Gunman who killed NATO soldier might have been contract security guard
Los Angeles Times
KABUL — A gunman who may have been a contract security guard killed a member of the international coalition force in southern Afghanistan and in turn was slain, NATO said in a written statement Saturday.
The nationalities of the coalition member and the assailant were not released.
Ghulam Gelani Farahee, deputy police chief of Zabol province, said the shooting took place at a remote location, and that information remained scarce. The man described as a security guard, known as a “local guard,” was contracted by NATO, he said.
The periphery of many NATO facilities, embassies and soft targets such as Western hotels and the headquarters of civic groups, are protected by private or government-employed Afghan security guards.
There was no claim of responsibility for the shooting. There have been a growing number of attacks in the past several years in which foreign troops were killed by men in Afghan police, army or related security uniforms. The Taliban has encouraged insider strikes, often exploiting them for publicity purposes.
These attacks serve several purposes, analysts said. They sow distrust between the foreign and Afghan militaries when cooperation is increasingly important. Foreign combat troops are scheduled to withdraw from Afghanistan by the end of 2014, placing a premium on cooperation, joint patrols and training as Afghans assume more responsibility for their nation’s security.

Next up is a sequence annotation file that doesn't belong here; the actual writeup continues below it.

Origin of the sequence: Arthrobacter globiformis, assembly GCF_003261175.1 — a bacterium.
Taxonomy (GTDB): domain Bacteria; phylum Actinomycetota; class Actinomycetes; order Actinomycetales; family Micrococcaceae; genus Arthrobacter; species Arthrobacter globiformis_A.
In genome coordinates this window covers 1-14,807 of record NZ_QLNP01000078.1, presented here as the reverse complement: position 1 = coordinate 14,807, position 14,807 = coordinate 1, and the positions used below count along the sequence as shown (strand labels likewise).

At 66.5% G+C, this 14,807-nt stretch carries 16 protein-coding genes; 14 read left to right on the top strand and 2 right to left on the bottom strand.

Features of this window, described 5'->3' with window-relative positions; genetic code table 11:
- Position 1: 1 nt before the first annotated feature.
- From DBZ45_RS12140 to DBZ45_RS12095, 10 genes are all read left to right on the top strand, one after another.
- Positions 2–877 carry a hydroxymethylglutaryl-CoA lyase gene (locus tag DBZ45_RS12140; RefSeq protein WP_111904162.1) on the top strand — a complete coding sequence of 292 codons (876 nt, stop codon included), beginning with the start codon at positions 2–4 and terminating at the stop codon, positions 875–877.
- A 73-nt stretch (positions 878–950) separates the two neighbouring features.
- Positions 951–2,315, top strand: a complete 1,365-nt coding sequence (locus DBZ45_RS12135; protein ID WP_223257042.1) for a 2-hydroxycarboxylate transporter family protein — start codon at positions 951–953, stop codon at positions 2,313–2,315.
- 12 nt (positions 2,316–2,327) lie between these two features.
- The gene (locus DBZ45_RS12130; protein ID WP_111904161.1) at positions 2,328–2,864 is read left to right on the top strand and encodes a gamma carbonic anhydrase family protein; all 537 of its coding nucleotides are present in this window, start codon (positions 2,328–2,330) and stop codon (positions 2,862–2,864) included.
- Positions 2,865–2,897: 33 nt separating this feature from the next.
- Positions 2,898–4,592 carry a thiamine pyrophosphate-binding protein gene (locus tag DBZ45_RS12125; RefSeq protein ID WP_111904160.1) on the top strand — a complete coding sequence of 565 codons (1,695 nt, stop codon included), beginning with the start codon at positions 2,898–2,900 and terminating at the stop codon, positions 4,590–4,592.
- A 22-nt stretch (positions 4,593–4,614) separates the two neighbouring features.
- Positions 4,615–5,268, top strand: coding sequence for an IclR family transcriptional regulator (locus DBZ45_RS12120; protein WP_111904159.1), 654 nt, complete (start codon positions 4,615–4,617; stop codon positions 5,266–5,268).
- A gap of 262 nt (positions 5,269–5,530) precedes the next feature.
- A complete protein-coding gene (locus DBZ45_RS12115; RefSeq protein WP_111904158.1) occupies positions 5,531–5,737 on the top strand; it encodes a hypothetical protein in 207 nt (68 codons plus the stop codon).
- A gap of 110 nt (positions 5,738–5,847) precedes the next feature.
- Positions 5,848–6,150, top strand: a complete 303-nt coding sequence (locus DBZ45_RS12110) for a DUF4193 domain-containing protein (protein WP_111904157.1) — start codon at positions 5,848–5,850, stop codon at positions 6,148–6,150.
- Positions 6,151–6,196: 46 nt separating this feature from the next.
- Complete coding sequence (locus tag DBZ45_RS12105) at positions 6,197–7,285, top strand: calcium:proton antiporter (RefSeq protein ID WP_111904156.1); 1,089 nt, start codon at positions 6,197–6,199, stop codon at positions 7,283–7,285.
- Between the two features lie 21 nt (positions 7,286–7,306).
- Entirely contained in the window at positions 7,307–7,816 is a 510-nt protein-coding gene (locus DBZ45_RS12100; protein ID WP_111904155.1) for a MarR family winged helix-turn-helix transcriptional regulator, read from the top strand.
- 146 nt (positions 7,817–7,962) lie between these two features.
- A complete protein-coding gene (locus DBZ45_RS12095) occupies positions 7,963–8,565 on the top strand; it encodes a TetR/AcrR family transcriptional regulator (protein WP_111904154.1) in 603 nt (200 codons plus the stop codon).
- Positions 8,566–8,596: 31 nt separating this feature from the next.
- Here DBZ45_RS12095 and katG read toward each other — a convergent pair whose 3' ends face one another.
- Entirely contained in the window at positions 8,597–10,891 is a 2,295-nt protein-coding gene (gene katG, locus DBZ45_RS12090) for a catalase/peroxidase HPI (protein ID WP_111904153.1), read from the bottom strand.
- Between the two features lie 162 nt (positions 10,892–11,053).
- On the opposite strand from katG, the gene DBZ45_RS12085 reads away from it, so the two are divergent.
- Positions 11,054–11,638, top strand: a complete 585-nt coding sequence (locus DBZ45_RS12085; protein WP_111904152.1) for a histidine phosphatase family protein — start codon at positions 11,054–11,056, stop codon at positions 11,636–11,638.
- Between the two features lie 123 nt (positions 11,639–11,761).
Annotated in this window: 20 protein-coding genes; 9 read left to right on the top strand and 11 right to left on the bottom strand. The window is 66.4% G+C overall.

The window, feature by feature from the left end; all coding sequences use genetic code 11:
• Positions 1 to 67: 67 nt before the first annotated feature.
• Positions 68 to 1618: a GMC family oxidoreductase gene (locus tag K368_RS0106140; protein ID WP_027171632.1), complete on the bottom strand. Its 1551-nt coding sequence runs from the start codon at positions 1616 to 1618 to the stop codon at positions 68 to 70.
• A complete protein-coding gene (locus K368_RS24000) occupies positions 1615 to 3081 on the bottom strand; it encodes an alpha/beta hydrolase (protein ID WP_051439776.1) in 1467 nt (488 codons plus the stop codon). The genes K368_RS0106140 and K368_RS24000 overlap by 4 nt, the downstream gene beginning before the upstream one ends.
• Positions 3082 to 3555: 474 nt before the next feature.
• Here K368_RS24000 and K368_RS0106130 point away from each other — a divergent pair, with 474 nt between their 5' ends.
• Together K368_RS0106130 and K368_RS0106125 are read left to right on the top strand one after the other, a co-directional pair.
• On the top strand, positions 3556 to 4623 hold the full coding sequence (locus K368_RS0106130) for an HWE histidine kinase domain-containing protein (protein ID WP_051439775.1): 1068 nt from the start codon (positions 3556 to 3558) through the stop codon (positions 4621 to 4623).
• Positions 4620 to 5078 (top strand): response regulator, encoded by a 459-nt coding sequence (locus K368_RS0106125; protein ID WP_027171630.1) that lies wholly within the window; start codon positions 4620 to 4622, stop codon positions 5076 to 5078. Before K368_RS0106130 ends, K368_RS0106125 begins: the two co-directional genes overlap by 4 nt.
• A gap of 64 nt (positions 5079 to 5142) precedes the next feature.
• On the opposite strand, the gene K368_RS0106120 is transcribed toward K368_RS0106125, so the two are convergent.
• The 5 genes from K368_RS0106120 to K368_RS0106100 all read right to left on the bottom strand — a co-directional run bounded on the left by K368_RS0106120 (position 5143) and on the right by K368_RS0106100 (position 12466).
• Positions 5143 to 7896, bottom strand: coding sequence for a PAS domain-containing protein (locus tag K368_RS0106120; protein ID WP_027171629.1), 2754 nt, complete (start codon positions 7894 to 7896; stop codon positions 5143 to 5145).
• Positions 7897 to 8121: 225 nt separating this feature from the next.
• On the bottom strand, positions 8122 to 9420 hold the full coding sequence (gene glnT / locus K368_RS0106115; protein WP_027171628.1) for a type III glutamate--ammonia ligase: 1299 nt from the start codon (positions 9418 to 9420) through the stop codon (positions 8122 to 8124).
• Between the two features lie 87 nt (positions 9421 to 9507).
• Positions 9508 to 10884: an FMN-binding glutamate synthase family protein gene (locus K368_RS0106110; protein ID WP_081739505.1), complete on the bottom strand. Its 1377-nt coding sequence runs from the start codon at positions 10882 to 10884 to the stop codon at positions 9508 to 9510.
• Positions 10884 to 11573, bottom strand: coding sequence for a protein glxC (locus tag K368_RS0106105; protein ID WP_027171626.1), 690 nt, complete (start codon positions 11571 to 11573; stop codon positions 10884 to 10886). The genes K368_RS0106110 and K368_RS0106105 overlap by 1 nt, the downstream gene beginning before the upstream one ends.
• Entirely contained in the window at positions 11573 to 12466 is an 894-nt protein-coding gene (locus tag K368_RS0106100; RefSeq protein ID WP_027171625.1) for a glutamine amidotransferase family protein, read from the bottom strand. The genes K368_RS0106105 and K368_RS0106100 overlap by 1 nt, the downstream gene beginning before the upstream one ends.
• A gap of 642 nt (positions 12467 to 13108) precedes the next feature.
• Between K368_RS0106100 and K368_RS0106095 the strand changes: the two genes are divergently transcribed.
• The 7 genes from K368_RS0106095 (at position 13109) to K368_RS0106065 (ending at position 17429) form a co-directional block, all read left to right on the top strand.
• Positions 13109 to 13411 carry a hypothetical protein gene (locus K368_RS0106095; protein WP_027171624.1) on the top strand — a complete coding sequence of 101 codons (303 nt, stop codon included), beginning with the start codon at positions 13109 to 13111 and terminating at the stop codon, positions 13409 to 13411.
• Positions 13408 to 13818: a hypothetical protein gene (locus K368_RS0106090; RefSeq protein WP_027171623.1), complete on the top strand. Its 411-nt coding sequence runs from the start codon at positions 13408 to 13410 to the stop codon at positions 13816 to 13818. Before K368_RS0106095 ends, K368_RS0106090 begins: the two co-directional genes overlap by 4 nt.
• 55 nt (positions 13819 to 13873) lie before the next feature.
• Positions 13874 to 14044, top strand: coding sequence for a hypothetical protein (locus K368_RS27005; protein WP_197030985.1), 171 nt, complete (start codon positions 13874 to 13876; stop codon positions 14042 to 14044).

The Taliban and other militant groups also see insider attacks as a way to hasten the departure of foreign troops. This departure, they believe, will give them the upper hand against the government and other rivals, allowing them to reassert political control. The Taliban, which was pushed out of power in 2001 after the U.S.-led invasion, advocates a state based on Islamic law.
The Taliban, however, claims responsibility for killings it did not plan or participate in, including insider attacks that result from cultural misunderstandings.
Also Saturday, residents of the eastern province of Nangarhar said five civilians had been killed late Friday in a NATO airstrike. Previous civilian deaths have strained relations between Washington and Kabul.
Ahmad Zia Abdulzai, a spokesman for the governor of Nangarhar, said the civilians were killed about 10 p.m. near the provincial airport. They were sitting in their garden when a helicopter opened fire and killed them, some news reports said. All were adults, he said.
The U.S.-led coalition said it targeted insurgents and its initial reports indicated there were no civilian casualties.
Baktsh is a special correspondent. Magnier reported from New Delhi.